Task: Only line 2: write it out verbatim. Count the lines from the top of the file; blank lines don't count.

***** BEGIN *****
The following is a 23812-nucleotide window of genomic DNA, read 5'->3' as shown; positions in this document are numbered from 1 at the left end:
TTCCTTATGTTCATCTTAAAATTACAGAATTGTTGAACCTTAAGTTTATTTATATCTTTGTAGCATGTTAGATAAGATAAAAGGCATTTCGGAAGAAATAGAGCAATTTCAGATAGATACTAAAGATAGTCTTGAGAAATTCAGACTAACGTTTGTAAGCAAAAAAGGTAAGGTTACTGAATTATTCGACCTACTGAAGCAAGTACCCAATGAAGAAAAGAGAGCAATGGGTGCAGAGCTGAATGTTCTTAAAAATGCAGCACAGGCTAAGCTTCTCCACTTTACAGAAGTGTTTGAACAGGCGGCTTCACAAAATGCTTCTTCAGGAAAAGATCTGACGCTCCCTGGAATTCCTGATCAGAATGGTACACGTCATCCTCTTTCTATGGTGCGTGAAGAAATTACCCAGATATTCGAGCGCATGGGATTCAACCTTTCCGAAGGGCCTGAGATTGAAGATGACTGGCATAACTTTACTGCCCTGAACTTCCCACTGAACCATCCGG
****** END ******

TTCCTTATGTTCATCTTAAAATTACAGAATTGTTGAACCTTAAGTTTATTTATATCTTTGTAGCATGTTAGATAAGATAAAAGGCATTTCGGAAGAAATAGAGCAATTTCAGATAGATACTAAAGATAGTCTTGAGAAATTCAGACTAACGTTTGTAAGCAAAAAAGGTAAGGTTACTGAATTATTCGACCTACTGAAGCAAGTACCCAATGAAGAAAAGAGAGCAATGGGTGCAGAGCTGAATGTTCTTAAAAATGCAGCACAGGCTAAGCTTCTCCACTTTACAGAAGTGTTTGAACAGGCGGCTTCACAAAATGCTTCTTCAGGAAAAGATCTGACGCTCCCTGGAATTCCTGATCAGAATGGTACACGTCATCCTCTTTCTATGGTGCGTGAAGAAATTACCCAGATATTCGAGCGCATGGGATTCAACCTTTCCGAAGGGCCTGAGATTGAAGATGACTGGCATAACTTTACTGCCCTGAACTTCCCACTGAACCATCCGG